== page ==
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As long as the Church has existed, Christians have worked to heal our divisions, not just for our own sake, but for the sake of our reconciling witness to a fractured world. The Massachusetts Council of Churches is a modern expression of this ancient commitment to unity.

Our roots go deep in Massachusetts soil. The Massachusetts Council of Churches formed from Christian institutions like the Sunday School Association and the Sabbath Protection league, efforts of Christians from a wide range of traditions to work collaboratively for the common good. The Massachusetts Federation of Churches first gathered in 1902 by Baptist, Congregationalist, Methodist and Presbyterian pastors, with ten more denominations joining by 1908.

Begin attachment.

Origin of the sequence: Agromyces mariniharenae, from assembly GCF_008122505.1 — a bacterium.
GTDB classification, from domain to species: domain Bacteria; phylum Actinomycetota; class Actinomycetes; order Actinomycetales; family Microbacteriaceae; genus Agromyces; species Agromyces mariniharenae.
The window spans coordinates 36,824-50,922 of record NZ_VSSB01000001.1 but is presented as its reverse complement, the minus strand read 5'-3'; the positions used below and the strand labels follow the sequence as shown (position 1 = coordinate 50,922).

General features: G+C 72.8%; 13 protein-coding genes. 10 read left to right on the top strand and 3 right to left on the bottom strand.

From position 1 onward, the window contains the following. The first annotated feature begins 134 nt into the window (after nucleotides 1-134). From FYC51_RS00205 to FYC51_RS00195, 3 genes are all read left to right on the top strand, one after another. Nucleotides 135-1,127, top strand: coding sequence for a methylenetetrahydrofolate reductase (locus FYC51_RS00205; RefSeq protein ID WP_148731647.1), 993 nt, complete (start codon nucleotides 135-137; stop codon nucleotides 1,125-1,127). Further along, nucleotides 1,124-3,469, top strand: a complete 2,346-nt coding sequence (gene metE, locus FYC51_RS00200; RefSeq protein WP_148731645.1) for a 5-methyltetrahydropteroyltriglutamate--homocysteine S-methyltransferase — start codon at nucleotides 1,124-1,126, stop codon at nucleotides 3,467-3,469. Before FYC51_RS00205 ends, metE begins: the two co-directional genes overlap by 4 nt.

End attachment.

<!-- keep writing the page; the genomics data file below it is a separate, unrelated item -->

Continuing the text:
The Massachusetts Council of Churches (MCC), under its current name, met for the first time in 1933, the result of the merger of the Massachusetts Sunday School Association and the Massachusetts Federation of Churches. At that time, the constitution of the MCC described the body’s mission this way: “The purpose of the Council shall be to further cooperation between the Christian churches of Massachusetts in interdenominational comity, religious education, social and industrial relations, and kindred matters.”

Throughout the 20th century. The Second Vatican Council greatly affected the landscape of Boston-area ecumenism because it brought the Catholic Church into dialogue with Protestant groups. The Catholic Archdiocese of Boston remains affiliated with the MCC, and occasionally collaborating on issues of mutual interest. During the 1980s, dialogue with Jewish, Muslim and evangelical groups became central to the MCC and, in 2002, membership expanded to encompass the Greek and Armenian Orthodox churches.  The most recent church to join the council was the Coptic Orthodox Church, New York and New England Diocese, on October 25, 2019.

Today, the MCC is a council of eighteen denominations, committed to expressing the unity of the church in Christ and joining in common witness.